The Person living with illness needs to be patient. It is up to them to become a detective, constantly seeking the latest research. Ensconcing themselves deeply into a community of similarly afflicted independent agents. This new community can work together to delve through the myriad opinions of possibilities. A group of people willing to try new approaches, share anecdotal information on what does and doesn’t work. You cannot fix this, there is no Panadol for Lupus. It is not simply a matter of finding the right doctor, talking to the right person and trusting the new medication. Because, even if the new medication helps, it isn’t removing the disease from your body. The tea will cool and the glue only holds this teacup together so long.

Have I Found How To Fix My Lupus?

Ironically, I would say yes. Though, not in a literal sense. I have communicated often and deeply enough to those around me that everyone knows what I am going through. We have altered our ways of socialising. We have dinner and board games parties, instead of cocktails. My weekends are spent under a rug in trackies, instead of at sporting games or on shopping trips. I don’t lift heavy things and wear my glasses everywhere. My gym class is with ‘older ladies’, not the boot camps and Crossfits. The only ‘fix’ I know of is that by not over reaching my abilities, my Lupus is managed. The only reason I feel so lucky with my doctors is that I make sure they know me. When I am away from them, I am documenting everything that happens in and to me, and when I see them I communicate all of this regardless of whether it feels necessary or not. I mean, hell, they know more about how my uni degree and assignments went than my siblings.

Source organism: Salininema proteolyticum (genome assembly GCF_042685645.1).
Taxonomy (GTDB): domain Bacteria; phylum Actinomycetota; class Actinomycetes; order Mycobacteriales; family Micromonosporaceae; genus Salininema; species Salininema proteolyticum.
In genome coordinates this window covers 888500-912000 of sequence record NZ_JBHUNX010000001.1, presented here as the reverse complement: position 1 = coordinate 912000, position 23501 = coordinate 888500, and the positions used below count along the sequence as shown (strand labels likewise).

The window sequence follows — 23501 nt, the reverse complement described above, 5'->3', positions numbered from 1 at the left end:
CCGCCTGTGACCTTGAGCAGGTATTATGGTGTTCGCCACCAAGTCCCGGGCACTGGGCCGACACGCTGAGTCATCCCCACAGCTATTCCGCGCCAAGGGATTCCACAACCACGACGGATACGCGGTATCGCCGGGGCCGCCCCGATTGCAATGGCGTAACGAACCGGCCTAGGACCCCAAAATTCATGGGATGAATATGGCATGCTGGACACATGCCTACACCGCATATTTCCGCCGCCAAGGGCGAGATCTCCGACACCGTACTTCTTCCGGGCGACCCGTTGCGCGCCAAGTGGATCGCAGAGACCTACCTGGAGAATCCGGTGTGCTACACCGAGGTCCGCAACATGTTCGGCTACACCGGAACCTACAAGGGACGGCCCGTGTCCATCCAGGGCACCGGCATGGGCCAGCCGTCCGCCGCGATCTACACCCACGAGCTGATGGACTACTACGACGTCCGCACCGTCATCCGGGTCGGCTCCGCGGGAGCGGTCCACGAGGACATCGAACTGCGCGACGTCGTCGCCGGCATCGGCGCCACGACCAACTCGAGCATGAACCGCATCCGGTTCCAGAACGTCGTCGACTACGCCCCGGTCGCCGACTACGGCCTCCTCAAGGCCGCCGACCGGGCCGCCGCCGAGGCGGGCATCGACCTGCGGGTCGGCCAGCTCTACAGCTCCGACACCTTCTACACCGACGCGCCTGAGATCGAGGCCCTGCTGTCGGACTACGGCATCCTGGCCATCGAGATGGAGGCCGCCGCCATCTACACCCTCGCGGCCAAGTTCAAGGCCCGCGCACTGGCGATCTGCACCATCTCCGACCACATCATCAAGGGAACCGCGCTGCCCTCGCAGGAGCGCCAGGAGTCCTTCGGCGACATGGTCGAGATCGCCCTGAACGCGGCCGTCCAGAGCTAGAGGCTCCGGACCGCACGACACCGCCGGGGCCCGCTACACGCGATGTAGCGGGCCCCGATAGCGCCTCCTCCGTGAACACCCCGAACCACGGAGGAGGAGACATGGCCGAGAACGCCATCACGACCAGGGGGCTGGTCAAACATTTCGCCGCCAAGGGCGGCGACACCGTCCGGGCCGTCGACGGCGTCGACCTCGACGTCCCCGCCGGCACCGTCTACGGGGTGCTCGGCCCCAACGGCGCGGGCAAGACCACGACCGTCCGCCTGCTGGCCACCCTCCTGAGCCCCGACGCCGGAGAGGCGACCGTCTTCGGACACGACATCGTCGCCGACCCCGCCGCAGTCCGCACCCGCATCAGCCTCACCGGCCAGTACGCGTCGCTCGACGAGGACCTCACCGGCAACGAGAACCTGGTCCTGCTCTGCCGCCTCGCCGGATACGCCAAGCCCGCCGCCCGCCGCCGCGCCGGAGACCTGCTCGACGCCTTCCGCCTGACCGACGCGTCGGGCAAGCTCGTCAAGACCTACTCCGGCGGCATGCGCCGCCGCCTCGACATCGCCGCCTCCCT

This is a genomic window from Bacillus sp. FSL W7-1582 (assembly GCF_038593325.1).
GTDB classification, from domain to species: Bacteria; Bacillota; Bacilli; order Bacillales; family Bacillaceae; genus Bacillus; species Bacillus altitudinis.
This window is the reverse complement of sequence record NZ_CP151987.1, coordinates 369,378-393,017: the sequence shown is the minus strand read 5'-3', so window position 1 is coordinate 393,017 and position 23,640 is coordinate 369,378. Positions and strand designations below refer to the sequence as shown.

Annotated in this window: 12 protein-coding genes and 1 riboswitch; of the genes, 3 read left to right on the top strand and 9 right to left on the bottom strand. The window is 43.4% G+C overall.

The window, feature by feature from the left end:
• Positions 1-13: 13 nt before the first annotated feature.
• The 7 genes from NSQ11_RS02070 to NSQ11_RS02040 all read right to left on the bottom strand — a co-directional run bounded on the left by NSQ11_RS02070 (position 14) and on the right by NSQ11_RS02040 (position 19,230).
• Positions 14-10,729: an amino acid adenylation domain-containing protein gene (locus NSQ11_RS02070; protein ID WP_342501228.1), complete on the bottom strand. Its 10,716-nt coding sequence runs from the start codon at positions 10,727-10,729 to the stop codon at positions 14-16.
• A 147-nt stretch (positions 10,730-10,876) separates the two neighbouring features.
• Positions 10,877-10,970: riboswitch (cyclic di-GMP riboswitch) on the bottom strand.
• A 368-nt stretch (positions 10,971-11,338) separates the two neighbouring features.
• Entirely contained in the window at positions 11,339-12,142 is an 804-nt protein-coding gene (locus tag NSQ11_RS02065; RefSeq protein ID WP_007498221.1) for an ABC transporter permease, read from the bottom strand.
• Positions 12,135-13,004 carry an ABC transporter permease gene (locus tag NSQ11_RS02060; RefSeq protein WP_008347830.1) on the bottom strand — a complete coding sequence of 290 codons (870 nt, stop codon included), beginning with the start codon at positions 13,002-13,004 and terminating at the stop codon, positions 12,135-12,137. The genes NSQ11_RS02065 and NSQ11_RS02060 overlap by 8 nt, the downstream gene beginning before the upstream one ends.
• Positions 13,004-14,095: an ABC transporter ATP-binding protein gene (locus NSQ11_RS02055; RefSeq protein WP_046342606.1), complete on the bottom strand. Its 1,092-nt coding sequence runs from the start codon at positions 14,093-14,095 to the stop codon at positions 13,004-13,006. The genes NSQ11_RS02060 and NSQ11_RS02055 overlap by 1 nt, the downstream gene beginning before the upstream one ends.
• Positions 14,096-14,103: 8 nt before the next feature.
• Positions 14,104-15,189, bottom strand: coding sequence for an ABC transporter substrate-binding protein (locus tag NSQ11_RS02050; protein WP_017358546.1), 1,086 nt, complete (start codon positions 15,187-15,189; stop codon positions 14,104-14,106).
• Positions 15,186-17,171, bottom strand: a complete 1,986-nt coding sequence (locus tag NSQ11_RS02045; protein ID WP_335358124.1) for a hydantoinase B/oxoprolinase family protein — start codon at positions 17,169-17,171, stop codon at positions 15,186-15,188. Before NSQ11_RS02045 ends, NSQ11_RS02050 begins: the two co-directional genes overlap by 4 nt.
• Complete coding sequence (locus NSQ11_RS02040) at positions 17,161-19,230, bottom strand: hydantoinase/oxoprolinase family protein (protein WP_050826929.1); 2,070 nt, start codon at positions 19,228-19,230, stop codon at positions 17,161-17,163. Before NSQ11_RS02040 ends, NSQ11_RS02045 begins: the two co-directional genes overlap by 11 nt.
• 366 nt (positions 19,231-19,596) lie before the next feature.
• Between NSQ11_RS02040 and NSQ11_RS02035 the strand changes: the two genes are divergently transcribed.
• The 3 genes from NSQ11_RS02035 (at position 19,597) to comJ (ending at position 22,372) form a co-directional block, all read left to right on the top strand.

But, all in all, there is no way to fix Lupus. There are ways to manage it that feel like it is fixed, but that is not the same thing. When it comes to our health, we must remember the promises of life eternal and instantaneous healing on the television are empty and shallow.